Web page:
Award Recognizes Achievements in Health Services Research
Flaura Koplin-Winston, M.D., Ph.D., has been named a recipient of an AcademyHealth Health Services Research (HSR) Impact Award for her efforts to protect children from injury and death in vehicle accidents. Dr. Winston is the founder and scientific director of the Center for Injury Research and Prevention, and executive director of Partners for Child Passenger Safety (PCPS), a research alliance between The Children's Hospital of Philadelphia and State Farm.
The Academy's HSR Impact Award was created to recognize research that has had a significant impact on health and health care. The award is intended to "identify examples of outstanding research that have been successfully translated into health policy, management, or clinical practice."
Dr. Winston received the award for her research that underscores the need for improved public education campaigns to increase appropriate car sear use, particularly among those families at highest risk for crash injury. PCPS studies have demonstrated that using age- and size-appropriate child restraints can reduce the risk of injury to children resulting from a motor vehicle crash to less than one percent.
Dr. Winston's research has resulted in upgrades to child restraint laws in 38 states to include requirements for booster seats as well as two federal laws on child restraint systems. Her research has revealed the severe consequences of not using age-appropriate child restraints, provided concrete evidence of the value of back-row seating for children under 12 years of age, determined the effectiveness of enhanced air bag technology to minimize risk to front-seated children and provided guidance to consumers to not have children side-seated in the extended cab area of compact pickup trucks.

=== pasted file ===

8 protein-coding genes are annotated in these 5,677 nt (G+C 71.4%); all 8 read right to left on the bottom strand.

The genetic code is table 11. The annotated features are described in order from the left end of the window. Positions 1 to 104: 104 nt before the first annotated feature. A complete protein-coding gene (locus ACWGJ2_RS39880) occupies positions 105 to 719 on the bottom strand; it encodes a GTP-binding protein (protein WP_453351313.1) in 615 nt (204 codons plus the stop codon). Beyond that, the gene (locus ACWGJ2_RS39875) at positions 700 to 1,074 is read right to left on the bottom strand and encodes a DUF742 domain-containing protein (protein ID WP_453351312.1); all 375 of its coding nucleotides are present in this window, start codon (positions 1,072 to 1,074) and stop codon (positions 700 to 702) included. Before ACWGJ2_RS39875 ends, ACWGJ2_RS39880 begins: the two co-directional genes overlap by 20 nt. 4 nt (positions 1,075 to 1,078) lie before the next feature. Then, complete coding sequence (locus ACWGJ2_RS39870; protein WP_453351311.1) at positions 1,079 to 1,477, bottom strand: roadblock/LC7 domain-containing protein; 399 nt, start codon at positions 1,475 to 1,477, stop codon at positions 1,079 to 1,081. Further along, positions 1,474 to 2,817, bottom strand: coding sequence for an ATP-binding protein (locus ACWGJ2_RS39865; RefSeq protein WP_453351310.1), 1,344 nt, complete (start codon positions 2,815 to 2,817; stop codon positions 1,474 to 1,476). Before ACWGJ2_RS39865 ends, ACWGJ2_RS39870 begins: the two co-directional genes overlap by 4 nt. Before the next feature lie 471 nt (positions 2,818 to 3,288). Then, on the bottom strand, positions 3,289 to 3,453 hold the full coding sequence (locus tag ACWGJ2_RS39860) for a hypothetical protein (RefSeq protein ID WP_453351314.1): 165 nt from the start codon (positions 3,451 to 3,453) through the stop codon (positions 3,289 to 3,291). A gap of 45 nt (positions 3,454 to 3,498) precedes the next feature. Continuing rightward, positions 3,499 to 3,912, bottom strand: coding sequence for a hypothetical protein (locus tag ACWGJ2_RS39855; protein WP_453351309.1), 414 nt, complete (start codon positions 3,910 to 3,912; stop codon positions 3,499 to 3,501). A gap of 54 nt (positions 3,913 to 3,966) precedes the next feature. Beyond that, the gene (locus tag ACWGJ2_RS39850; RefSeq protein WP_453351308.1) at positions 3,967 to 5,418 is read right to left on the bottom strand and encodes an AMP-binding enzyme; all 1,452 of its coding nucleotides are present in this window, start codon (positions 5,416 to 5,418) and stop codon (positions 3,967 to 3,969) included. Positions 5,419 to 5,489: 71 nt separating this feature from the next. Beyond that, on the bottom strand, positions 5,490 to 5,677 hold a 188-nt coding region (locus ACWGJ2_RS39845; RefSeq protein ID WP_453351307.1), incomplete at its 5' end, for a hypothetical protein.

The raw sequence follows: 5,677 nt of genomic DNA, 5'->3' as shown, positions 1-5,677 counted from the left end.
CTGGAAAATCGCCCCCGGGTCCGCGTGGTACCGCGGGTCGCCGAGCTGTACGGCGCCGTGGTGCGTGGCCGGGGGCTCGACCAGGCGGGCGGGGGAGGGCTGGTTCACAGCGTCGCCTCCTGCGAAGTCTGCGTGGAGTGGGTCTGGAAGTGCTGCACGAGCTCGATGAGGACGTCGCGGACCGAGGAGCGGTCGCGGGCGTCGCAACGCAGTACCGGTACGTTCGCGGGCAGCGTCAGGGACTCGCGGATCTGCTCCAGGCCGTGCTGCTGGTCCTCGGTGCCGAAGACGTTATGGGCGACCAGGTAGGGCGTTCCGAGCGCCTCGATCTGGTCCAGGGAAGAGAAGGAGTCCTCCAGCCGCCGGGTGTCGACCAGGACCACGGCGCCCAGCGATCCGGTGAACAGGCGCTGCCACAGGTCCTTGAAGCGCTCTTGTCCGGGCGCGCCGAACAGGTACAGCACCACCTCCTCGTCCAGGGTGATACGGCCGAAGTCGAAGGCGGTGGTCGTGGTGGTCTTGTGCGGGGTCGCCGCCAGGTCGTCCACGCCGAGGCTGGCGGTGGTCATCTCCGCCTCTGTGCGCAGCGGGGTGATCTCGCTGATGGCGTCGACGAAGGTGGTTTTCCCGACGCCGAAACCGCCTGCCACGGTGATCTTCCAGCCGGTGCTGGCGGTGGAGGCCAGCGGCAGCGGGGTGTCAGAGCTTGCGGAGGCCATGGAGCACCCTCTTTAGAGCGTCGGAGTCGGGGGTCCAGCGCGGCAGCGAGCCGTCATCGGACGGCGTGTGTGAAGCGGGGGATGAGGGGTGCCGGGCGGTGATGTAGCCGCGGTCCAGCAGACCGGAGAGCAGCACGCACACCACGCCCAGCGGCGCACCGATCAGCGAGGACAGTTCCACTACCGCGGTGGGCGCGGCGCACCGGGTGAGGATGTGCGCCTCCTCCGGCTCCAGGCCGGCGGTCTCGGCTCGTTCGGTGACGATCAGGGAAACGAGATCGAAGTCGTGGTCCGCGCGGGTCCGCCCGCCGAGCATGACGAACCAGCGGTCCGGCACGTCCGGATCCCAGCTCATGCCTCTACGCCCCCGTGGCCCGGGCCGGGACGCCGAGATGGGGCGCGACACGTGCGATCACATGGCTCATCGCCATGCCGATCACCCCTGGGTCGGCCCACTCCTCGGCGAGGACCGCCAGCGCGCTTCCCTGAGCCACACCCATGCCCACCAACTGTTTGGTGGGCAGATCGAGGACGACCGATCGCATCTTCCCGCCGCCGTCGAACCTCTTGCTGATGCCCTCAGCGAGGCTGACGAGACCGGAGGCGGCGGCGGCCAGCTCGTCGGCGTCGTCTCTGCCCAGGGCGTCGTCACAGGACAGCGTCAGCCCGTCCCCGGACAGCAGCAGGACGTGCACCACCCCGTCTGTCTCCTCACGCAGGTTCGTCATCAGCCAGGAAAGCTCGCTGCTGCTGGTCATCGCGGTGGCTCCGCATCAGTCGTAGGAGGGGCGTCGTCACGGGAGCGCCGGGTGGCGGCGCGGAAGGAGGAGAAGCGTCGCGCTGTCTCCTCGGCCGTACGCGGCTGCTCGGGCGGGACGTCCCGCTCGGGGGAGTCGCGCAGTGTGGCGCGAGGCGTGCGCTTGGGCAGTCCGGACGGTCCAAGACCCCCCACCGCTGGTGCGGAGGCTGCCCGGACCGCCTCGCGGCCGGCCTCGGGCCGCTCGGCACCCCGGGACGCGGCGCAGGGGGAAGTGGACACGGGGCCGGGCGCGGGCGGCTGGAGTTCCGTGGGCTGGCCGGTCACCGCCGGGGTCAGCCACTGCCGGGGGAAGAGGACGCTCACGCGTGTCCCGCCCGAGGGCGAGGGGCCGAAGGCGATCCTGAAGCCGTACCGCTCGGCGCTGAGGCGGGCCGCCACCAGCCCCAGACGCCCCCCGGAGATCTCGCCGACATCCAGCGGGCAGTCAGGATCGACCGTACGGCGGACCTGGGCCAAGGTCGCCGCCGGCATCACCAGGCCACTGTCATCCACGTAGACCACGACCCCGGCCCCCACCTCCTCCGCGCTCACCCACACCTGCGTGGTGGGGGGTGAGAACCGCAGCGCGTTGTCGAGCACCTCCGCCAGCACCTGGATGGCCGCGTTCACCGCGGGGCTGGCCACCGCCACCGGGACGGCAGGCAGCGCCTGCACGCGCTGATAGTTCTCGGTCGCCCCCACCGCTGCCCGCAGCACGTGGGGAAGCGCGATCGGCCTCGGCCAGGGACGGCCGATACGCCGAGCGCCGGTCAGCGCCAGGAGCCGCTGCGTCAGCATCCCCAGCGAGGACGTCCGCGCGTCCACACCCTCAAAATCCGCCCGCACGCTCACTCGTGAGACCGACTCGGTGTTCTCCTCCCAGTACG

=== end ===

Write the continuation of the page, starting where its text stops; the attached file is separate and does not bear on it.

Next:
In addition, she and her team conducted educational, public health, and media campaigns to promote appropriate restraint and created an interactive Web site for parents in English and in Spanish. Due to these efforts, appropriate restraint use by children between the ages of 3 and 7 has doubled between 1999 and 2003 and child occupant fatality is at the lowest level ever, 15 percent lower than in 1990.
The HSR Impact Award honors outstanding research that has been successfully translated into health policy, management or clinical practice. AcademyHealth is a professional society for researchers, businesspeople, economists, policy-makers and others who influence health services. For more information about the award visit: http://www.academyhealth.org/awards/hsrimpacts.htm.